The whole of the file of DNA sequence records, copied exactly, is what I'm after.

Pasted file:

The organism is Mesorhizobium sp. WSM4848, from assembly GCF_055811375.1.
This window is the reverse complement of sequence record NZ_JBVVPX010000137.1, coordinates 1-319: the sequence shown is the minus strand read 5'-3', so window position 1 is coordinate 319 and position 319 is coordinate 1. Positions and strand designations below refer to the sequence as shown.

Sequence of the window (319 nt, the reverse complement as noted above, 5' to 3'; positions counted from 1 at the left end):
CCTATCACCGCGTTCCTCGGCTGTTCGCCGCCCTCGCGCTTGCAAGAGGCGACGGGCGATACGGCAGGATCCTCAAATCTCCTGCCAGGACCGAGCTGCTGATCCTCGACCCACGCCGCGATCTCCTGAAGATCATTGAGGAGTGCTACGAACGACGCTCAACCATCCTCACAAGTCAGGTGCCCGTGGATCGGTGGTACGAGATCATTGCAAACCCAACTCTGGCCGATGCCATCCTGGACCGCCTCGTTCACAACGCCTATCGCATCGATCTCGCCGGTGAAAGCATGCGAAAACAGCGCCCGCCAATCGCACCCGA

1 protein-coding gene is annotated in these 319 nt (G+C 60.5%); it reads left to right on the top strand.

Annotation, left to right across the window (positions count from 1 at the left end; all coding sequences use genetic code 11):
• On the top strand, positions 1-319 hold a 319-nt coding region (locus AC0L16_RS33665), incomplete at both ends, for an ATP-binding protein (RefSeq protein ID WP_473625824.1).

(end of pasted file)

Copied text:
The organism is Mesorhizobium sp. WSM4848, from assembly GCF_055811375.1.
This window is the reverse complement of sequence record NZ_JBVVPX010000137.1, coordinates 1-319: the sequence shown is the minus strand read 5'-3', so window position 1 is coordinate 319 and position 319 is coordinate 1. Positions and strand designations below refer to the sequence as shown.

Sequence of the window (319 nt, the reverse complement as noted above, 5' to 3'; positions counted from 1 at the left end):
CCTATCACCGCGTTCCTCGGCTGTTCGCCGCCCTCGCGCTTGCAAGAGGCGACGGGCGATACGGCAGGATCCTCAAATCTCCTGCCAGGACCGAGCTGCTGATCCTCGACCCACGCCGCGATCTCCTGAAGATCATTGAGGAGTGCTACGAACGACGCTCAACCATCCTCACAAGTCAGGTGCCCGTGGATCGGTGGTACGAGATCATTGCAAACCCAACTCTGGCCGATGCCATCCTGGACCGCCTCGTTCACAACGCCTATCGCATCGATCTCGCCGGTGAAAGCATGCGAAAACAGCGCCCGCCAATCGCACCCGA

1 protein-coding gene is annotated in these 319 nt (G+C 60.5%); it reads left to right on the top strand.

Annotation, left to right across the window (positions count from 1 at the left end; all coding sequences use genetic code 11):
• On the top strand, positions 1-319 hold a 319-nt coding region (locus AC0L16_RS33665), incomplete at both ends, for an ATP-binding protein (RefSeq protein ID WP_473625824.1).